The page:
Trending: America’s lopsided recovery: Study shows pockets of economic prosperity, leaving millions behind

Echodyne radar
Echodyne’s MESA-K-DEV radar, shown here in comparison with the size of a smartphone, is designed for use in a wide variety of applications, including drone guidance systems and security systems. (Credit: Echodyne)

BELLEVUE, Wash. – Radar and aircraft go together like hand and glove, but what do you do when the aircraft is a commercial drone that weighs less than a fully loaded suitcase? Bellevue-based Echodyne is taking the wraps off a radar system that’s just a step up from smartphone size but provides advanced capabilities for drones and autonomous vehicles.

Echodyne’s technology is known as Metamaterials Electronically Scanning Array, or MESA. It takes advantage of beam-directing metamaterials to perform radar scanning without moving parts, and without the complicated electronics that phased-array systems require. The system’s small size and big capability hit the sweet spot for small unmanned aerial vehicles, or UAVs, which could soon be used for package deliveries.

“No radar has existed that anyone could think of to put on a small UAV,” Eben Frankenberg, Echodyne’s founder and CEO, told GeekWire. “That’s where we’re super-excited to come into play.”

echodyneEchodyne is making its MESA-K-DEV radar available as a developer’s kit: It measures about 8.6 inches long by 3 inches wide by 1 inch thick (22 by 7.5 by 2.5 centimeters), and weighs less than 2 pounds (820 grams). That includes not just a radar chip, but the entire system, including processors and an integrated K-band transceiver. The unit requires about 20 watts’ worth of DC power.

The kits will be provided to developers as loaners for $5,000 a month, Frankenberg said.

He said MESA devices can be tailor-made for the kinds of detect-and-avoid systems that small drones would probably need if the Federal Aviation Administration clears them to fly beyond the operator’s line of sight. That’s thought to be a key requirement for the drone delivery systems that Amazon and other companies are working on.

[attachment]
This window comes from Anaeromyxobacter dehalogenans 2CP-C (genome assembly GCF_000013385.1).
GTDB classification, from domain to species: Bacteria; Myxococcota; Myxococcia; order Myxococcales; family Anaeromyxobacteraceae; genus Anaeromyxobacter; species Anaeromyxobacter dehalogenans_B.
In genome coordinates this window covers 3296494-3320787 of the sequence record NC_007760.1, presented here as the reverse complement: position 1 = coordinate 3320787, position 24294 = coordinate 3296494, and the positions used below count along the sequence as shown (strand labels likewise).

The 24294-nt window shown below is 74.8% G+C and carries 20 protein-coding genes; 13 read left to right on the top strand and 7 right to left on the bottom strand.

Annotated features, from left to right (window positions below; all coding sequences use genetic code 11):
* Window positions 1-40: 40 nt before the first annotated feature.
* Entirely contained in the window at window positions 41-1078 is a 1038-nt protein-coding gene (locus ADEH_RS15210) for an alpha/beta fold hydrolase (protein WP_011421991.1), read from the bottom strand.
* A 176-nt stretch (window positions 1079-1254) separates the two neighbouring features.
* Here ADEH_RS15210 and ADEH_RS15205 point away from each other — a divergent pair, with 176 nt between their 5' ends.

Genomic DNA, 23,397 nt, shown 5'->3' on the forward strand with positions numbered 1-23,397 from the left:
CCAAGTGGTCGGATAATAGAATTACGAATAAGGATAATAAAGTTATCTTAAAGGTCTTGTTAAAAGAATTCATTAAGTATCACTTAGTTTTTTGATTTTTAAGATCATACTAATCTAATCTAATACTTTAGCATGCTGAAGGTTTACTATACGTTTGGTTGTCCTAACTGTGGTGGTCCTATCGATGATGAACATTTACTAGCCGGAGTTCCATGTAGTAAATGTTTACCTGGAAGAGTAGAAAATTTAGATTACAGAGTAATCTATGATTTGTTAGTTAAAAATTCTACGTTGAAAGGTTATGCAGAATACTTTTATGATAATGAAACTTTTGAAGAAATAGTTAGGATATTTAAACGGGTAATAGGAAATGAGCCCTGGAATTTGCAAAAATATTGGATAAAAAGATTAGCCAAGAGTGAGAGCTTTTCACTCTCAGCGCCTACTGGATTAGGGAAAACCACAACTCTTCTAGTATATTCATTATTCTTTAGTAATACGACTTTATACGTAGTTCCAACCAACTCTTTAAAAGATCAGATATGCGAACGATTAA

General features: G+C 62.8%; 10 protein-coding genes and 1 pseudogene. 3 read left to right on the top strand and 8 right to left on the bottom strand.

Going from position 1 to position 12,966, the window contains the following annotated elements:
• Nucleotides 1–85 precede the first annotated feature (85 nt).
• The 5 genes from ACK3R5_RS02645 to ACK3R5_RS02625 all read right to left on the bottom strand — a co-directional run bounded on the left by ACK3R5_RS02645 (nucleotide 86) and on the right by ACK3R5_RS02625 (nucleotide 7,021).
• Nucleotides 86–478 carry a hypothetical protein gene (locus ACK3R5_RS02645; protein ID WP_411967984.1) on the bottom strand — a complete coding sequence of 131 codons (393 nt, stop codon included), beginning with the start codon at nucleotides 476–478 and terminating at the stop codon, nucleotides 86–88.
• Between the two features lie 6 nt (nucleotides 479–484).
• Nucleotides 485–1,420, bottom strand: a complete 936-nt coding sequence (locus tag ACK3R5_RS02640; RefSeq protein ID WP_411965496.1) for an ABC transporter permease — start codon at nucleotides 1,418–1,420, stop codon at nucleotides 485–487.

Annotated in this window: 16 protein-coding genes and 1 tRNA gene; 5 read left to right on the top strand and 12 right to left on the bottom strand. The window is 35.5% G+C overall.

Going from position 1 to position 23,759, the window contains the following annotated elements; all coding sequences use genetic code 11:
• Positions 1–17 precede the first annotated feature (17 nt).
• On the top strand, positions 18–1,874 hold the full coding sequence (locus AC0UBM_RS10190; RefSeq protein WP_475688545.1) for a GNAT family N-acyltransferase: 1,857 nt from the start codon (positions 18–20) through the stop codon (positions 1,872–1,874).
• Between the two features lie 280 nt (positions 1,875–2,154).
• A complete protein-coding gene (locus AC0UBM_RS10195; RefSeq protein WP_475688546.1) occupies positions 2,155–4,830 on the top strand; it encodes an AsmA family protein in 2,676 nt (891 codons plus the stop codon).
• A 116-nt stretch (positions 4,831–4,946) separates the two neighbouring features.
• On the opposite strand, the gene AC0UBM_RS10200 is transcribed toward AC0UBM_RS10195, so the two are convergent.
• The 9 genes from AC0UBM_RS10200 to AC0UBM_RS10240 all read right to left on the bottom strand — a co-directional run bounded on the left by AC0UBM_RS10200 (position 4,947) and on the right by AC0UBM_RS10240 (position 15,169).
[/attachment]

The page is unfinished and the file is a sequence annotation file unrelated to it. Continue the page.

“Detect-and-avoid is a critical shortcoming … that we hope to solve,” Frankenberg said. By the end of the year, Echodyne plans to release its own product that will weigh less than the MESA-K-DEV unit, and will be capable of detecting obstacles and other aircraft out to a range of almost two miles (3 kilometers).

The radar can also be adapted for all-weather security systems to fend off drones, as well as in advanced navigation systems for self-driving cars, Frankenberg said. “You can potentially replace a bunch of radars with fewer, higher-performing radars,” he said.

MESA radar technology is the centerpiece for privately held Echodyne, which was spun out from Intellectual Ventures in 2014 with an initial investment of $15 million from Microsoft co-founder Bill Gates, Madrona Venture Group and other backers (including Vulcan Capital, the investment firm headed by Microsoft’s other co-founder, Paul Allen).

Echodyne’s first product, an X-band radar unit, came out last December.

Gates is among the investors in another company that takes advantage of metamaterials: Redmond-based Kymeta Corp. uses metamaterials in a range of flat-panel satellite antennas designed for use in cars, on ships and on airplanes.

Subscribe to GeekWire's Space & Science weekly newsletter

Comments

Job Listings on GeekWork

Find more jobs on GeekWork. Employers, post a job here.